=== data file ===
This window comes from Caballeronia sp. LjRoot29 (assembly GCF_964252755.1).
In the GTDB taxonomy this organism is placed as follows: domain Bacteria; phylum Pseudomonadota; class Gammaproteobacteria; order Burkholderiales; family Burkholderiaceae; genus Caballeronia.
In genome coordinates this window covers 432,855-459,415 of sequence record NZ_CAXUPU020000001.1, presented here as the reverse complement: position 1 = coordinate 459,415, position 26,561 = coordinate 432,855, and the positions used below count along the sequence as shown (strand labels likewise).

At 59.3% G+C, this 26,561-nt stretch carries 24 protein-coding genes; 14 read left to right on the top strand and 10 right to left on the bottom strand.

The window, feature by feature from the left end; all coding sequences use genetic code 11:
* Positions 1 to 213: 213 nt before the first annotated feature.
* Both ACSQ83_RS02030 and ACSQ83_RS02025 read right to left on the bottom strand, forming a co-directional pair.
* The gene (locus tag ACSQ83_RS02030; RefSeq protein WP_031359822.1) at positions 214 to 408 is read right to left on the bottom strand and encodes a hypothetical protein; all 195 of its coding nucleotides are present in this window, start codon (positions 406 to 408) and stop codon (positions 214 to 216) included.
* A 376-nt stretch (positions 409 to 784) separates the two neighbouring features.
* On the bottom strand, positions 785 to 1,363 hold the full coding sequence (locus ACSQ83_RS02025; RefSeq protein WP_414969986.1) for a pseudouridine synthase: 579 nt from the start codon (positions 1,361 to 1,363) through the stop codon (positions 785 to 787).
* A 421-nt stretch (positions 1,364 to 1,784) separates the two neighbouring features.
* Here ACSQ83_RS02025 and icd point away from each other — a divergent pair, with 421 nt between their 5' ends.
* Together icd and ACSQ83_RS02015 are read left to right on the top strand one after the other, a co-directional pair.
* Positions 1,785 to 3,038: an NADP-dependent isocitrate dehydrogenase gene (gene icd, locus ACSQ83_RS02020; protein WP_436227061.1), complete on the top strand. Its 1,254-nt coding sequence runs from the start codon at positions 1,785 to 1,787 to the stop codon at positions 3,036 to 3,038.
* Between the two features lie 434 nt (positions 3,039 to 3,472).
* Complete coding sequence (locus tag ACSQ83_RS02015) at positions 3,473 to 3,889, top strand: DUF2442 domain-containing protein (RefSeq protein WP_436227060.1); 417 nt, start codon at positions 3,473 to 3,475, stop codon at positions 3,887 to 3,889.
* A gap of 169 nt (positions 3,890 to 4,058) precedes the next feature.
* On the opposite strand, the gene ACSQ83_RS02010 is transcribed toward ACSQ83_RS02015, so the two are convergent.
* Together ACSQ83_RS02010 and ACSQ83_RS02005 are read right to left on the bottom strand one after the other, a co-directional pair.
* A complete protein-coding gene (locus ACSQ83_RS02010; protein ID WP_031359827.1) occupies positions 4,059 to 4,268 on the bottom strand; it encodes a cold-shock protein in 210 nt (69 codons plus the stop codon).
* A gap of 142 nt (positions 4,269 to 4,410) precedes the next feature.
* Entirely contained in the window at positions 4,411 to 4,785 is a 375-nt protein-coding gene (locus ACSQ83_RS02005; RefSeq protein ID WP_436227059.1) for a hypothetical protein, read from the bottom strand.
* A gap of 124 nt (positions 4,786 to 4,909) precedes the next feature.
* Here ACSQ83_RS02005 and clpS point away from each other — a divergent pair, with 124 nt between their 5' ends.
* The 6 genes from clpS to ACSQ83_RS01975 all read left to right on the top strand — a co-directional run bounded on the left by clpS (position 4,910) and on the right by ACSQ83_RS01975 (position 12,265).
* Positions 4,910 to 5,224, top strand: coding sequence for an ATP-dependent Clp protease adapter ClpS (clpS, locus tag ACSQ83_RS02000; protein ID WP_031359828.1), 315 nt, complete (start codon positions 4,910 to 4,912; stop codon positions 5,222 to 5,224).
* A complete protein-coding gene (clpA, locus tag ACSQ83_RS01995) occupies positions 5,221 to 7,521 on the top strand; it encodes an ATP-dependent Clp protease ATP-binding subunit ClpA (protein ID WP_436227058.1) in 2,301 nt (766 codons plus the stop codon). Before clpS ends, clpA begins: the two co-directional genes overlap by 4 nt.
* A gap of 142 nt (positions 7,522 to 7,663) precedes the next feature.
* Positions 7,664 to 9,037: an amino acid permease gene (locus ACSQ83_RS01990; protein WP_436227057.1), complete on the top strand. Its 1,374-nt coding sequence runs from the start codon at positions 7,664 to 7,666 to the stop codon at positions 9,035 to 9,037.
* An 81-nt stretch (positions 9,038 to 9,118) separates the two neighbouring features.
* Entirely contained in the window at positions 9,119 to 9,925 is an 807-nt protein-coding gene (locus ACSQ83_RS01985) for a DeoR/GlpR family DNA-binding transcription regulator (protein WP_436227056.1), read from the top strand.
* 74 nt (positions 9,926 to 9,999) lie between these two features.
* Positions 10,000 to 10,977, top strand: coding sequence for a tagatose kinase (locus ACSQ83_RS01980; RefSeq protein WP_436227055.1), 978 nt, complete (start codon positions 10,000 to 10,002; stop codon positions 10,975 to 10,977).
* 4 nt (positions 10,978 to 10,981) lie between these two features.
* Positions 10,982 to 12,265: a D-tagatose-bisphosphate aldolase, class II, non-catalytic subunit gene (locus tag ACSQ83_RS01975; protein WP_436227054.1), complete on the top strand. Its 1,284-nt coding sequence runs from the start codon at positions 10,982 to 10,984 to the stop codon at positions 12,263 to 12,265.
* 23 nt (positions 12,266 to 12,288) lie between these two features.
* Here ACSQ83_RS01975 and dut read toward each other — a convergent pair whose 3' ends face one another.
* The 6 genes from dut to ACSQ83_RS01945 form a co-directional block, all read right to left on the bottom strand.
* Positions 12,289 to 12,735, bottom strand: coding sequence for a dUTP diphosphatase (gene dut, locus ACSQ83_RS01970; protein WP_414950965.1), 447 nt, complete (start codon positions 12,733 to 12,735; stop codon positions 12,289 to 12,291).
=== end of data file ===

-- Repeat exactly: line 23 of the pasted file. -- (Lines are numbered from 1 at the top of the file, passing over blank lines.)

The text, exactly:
* A gap of 124 nt (positions 4,786 to 4,909) precedes the next feature.